The value of an HPE dHCI (disaggregated hyper-converged infrastructure) is the ability to scale compute and storage independently of each other. Nutanix definitely trail-blazed hyper-converged technology along with Simplivity. Those solutions converged compute, storage, and network into a set of small appliances. Scaling was easy. Just add a node and the software would add the resources into the environment and protect workloads across the network. However, they didn’t allow scaling compute and storage independently. dHCI is born!
Another added value with HPE dHCI solutions is one-click upgrades. The dHCI automatic upgrade process will update the firmware within each of the servers, upgrade the version of ESXi installed on the servers, and update the version of the Alletra Storage Operating System. This includes a series of health checks. If the health checks don’t pass the system will not let you continue. When the system does pass, it will upgrade the entire environment with zero downtime. omg this is a GIANT time saver…and you’re not stuck troubleshooting errors messages or the reason an update can’t be applied. This is a solid video demonstrating the setup process, management, and upgrades.
We installed our 10th HPE dHCI environment for a client running about 150 virtual machines across 2 full racks.
The old environment consisted of:
The new dHCI environment consists of:
HPE dHCI made an architectural change in version 6.0 of the Nimble/Alletra OS. On the HPE DL360 Get 10 servers, port 1 is management, port 2 is iSCSI 1, port 3 is management and port 4 is iSCSI 2. Prior to version 6.0 the architecture was port 1 management, port 2 management, port 3 iSCSI 1, port 4 iSCSI 2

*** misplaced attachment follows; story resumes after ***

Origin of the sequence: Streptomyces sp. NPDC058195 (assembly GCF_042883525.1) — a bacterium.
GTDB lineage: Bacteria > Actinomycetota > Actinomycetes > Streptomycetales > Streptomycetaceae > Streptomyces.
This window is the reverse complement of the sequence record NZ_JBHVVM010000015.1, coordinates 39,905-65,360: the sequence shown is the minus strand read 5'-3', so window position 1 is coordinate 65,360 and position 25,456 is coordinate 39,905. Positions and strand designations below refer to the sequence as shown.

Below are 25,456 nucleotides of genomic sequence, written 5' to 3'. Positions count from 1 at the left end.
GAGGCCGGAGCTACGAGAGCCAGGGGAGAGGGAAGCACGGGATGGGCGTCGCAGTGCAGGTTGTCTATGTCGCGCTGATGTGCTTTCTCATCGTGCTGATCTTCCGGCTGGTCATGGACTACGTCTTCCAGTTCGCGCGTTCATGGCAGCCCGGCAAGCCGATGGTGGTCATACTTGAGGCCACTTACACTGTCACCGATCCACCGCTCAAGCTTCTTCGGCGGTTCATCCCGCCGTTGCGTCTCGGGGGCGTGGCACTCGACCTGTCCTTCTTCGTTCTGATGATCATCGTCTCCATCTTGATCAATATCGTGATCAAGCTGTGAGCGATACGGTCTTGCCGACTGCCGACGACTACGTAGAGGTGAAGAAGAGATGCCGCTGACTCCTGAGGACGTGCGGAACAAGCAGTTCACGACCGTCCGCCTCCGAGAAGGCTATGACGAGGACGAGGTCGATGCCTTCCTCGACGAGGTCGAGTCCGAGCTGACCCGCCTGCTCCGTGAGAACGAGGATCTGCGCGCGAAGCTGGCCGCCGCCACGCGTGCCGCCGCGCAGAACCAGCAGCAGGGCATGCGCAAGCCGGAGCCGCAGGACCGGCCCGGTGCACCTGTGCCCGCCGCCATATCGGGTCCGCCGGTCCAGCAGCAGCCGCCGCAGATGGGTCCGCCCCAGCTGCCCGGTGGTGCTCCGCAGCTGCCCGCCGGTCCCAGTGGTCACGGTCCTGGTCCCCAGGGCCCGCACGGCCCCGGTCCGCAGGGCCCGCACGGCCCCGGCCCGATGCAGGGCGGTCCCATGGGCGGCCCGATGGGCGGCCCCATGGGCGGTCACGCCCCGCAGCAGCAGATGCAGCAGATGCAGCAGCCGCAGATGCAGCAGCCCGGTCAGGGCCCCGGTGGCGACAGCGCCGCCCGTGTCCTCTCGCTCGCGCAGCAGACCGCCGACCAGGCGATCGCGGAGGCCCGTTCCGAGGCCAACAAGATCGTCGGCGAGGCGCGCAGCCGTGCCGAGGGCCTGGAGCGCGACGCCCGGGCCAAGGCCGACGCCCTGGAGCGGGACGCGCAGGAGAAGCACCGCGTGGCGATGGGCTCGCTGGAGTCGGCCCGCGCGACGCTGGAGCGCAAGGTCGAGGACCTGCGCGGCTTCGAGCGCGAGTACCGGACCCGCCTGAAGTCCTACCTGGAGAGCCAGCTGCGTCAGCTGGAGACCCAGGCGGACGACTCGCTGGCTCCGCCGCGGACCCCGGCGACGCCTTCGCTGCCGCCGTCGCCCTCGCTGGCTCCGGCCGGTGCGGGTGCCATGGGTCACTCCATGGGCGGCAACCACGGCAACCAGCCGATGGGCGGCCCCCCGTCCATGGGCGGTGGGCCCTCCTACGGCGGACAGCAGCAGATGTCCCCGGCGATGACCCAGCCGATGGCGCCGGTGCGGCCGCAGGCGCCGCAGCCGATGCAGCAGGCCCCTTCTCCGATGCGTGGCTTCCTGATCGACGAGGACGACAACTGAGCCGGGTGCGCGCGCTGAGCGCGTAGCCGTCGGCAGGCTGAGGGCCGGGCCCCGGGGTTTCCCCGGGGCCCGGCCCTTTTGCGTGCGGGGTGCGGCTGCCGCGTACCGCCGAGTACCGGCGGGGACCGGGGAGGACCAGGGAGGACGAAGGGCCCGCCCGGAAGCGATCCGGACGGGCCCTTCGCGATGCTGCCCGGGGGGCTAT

Two things you need to have setup before you start otherwise you will pull your hair out. DHCP and DNS. The dHCI installation script will not work if DHCP is not running. The script is designed for temporary IP address assigned to the iLO ports. The script then assigns permanent IP address to each of the interfaces during the installation process.
DNS must be functional and a FQDN for vCenter must be added. A reverse DNS record also must exist.
Configure the HPE SN2010m iSCSI switches first. The HPE M-Series switches are the only component of this solution that need manual configuration (the Aruba switches are automatic). I am very impressed with the design of the switches. They are half height so 2 switches only consume 1U. The rack kit has been engineered with power cables in mind. Instead of running the cables from the back and draping them over the front, the rack kits includes a cavity to run the power cords on the side of the switches to the front of the switch. No messy cables. I thought it was genius.
We chose to use copper DAC for the iSCSI links. This supported 25GbE from the Alletra array to the SN2010m. The switch supports (18) SFP28/SFP interfaces. Each interface will either run at 25GbE (SFP28) OR 10GbE (SFP). To achieve the maximum performance from the Alletra 6030, each controller must have (4) 10GbE ports. Don’t forget to force the speed to 10GbE and force Jumbo Frames to 9000 MTU (see config below). MLAG is configured on interface 19 and 20 using (2) 100GbE DAC. There are also enough available ports to support 10 additional servers.